How to handle disputes with your neighbours in France

Problems due to messy gardens, noisy children and unauthorised constructions can easily spiral out of control

When a neighbour’s trees overhang your garden in France, you are obliged to try to solve the issue amicably before resorting to legal processes

A dream move to France can easily turn sour due to a simple misunderstanding with your neighbours. Here are our tips on how to handle disputes arising from messy gardens, noisy children or unauthorised constructions before they spiral out of control.

Just as you can choose your friends but not your family, you can choose your home but not your neighbours.

For many foreign residents of France, the cultural divide with their neighbours represents another unknown.

In most cases locals are curious and welcoming to new residents, however, even the best relationships go awry for the smallest reasons.

Contact a conciliateur de justice

Should a problem arise your reflex should be to see a conciliateur de justice.

This is a volunteer who has taken an oath to reconcile parties so that court can be avoided. 

For minor disputes, it is mandatory to take the advice of a conciliateur de justice before bringing the issue before a court or it will automatically be thrown out. 

The conciliateur will attempt to resolve the issue amicably between the two parties before the case progresses

Below, we give an overview of the main disputes you and your neighbour may face.

Noisy neighbours 

The scope of noise complaints is vast, and can apply equally to immediate neighbours who play loud music, bars open late into the night, nearby factories that generate noise pollution and even animals. 

Rules on abrasive noises fall under the public health code.

Read more: What can you do in France if your neighbour’s children are too noisy?

The rules also apply differently at different times. More noise is permitted in the daytime on weekdays than at night, during weekends or on public holidays. 

Read more: Gardening, DIY: what you can and cannot do on a bank holiday in France

If the noise is being made by animals, you can also contact pet charities or groups, to check on their welfare. 

Read more: Noisy neighbours in France: How can I stop a dog barking incessantly?

Of course, rules also exist that apply to sight and smell in case ugly views and potent odours cause neighbourly strife.

Read more: What are the rules regarding having a barbecue in France?

Construction disputes 

If you want to build something new on your land, or extend your existing property, it is often best to talk to an expert beforehand. In some cases, an architect may even be mandatory.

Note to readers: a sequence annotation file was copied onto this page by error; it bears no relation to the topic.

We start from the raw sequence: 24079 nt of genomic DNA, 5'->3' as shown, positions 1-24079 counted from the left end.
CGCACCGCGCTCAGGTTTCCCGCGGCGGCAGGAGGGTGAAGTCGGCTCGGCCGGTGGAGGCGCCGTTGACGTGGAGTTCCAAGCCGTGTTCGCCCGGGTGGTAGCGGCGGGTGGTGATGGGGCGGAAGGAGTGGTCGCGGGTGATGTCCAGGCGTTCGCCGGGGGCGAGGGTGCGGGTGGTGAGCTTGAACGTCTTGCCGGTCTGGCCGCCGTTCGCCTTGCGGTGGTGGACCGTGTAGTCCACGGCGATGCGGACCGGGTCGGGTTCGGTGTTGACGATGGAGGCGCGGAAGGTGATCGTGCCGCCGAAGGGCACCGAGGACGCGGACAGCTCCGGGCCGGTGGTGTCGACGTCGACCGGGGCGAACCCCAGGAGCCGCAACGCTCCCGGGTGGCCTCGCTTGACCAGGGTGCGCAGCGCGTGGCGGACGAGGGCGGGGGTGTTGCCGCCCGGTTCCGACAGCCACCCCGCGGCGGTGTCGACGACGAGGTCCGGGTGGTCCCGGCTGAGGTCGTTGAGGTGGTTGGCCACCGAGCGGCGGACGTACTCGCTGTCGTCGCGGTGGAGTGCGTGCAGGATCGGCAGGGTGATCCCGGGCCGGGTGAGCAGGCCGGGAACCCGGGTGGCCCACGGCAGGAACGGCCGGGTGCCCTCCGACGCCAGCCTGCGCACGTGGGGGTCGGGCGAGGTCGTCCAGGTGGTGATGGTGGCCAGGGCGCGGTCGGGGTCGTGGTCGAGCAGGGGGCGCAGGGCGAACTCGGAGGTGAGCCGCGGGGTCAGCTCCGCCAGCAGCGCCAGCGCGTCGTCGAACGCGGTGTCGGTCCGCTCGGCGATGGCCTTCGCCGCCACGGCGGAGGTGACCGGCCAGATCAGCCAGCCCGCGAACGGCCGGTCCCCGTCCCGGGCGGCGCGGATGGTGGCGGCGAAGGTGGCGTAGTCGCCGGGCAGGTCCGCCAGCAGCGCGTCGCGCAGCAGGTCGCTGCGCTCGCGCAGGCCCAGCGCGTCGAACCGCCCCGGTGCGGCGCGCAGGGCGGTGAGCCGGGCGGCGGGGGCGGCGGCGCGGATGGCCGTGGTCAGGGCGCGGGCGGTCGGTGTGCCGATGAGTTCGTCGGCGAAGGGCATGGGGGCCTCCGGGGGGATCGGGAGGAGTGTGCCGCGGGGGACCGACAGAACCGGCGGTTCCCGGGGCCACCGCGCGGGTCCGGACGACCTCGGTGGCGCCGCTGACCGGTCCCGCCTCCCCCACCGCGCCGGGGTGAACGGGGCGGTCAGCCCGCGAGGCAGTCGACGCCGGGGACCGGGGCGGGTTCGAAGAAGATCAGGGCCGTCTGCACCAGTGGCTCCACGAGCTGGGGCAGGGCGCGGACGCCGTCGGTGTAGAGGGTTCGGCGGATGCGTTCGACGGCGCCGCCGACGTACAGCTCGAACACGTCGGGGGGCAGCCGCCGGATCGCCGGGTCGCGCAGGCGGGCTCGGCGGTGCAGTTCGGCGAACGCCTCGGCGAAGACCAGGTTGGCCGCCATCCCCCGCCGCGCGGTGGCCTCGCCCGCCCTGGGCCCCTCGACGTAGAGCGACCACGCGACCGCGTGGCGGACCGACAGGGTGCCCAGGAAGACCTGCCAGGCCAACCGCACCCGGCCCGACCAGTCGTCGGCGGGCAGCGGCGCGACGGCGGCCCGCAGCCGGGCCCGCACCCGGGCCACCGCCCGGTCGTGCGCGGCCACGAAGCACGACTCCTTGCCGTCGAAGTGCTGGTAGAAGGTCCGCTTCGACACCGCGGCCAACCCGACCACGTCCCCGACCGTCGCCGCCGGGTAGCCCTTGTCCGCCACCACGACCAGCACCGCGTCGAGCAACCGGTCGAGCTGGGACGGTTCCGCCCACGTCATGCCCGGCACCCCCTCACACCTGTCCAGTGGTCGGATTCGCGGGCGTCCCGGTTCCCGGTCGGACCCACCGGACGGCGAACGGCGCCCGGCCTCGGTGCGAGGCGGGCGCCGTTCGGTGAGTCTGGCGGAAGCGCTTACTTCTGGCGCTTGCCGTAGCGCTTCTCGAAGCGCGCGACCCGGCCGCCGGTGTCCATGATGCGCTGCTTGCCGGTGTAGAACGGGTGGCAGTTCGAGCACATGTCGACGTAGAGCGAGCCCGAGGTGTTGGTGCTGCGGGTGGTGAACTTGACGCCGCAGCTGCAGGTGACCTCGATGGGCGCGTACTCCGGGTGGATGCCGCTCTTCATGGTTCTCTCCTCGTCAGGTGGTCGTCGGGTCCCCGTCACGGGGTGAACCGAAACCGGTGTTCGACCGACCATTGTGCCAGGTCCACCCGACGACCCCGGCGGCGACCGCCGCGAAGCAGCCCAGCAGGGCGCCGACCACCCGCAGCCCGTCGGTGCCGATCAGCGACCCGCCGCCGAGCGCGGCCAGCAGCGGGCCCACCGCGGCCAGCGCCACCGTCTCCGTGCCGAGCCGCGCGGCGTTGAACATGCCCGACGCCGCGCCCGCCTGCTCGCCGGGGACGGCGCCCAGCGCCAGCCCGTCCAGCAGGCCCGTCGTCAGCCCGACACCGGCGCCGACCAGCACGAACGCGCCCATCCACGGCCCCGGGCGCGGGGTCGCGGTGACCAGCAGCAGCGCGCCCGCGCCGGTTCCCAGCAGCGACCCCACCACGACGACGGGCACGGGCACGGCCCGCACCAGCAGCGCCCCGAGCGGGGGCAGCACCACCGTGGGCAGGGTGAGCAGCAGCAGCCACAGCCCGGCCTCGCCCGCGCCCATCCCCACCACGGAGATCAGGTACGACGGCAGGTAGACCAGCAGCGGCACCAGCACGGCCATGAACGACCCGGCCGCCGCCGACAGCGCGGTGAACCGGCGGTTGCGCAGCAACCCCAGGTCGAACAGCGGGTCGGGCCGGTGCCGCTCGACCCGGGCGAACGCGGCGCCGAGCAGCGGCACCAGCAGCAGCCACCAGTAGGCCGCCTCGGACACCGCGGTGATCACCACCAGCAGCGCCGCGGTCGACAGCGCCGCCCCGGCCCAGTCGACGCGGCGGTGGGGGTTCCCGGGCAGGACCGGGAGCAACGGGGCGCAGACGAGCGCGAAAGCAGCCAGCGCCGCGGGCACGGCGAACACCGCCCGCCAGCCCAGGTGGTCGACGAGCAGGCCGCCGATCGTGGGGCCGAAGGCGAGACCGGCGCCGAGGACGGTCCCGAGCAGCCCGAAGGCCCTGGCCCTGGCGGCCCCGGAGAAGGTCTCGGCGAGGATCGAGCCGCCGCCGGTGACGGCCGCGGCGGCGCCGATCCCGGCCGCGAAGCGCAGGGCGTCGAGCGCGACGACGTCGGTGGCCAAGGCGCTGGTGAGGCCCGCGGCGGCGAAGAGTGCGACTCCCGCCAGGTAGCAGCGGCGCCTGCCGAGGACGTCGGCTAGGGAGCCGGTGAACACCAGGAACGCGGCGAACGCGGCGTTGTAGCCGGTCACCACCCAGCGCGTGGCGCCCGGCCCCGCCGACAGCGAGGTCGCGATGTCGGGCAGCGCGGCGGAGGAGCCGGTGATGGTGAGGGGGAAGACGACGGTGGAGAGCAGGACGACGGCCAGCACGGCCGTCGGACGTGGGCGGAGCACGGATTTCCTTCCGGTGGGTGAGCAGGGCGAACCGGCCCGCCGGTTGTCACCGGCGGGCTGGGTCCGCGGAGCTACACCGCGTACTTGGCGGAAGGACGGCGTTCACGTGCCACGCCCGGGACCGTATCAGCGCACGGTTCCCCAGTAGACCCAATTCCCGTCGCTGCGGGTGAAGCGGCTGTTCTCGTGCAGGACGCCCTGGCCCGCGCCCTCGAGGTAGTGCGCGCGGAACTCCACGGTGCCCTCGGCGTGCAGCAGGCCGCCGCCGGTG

Read more: Do all property extensions in France require an architect?

If you suspect your neighbour is building an illegal construction, you should contact the local mairie, and if they cannot help you, a conciliateur de justice. 

These cases often end up in court, because of the potential cost involved in demolishing or changing a construction.

Read more: Not respecting planning permission can cost you (a lot) in France

Even if a construction has been authorised, you can still contest it if the plans will impact – or have impacted – your property or decreased its value. 

Read more: Next door’s extension will block sun to my French home. What can I do?

Disputes over outside spaces

In many cases, the local mairie can help in disputes concerning outside spaces, particularly if overgrown gardens are concerned. In many areas of France, the marie has the power to issue fines or to oblige homeowners to trim undergrowth.

Read more: Wildfires: French law may require you to cut back at-risk vegetation

This is in addition, various statutes apply to gardens, including the French Civil Code, which states:

“Anyone whose property is encroached upon by the branches of a neighbour's trees, shrubs or bushes may oblige the neighbour to cut them back.”

The Connexion has written about this in the article below. 

Read more: French law: Can I cut an overhanging branch from neighbour’s tree?

If you are inconvenienced by your neighbour burning waste from their garden, this is another matter. 

The Environmental Code bans this in almost all cases. 

Read more: Can I burn trimmings from my French garden?

Finally, if your neighbour’s land is the source of some agitation – such as mosquitoes from stagnant water – it may be classed as a public health concern, meaning you can reach out to the service communal d'hygiène et de santé.

Read more: Can I make my French neighbours drain stagnant water from their land?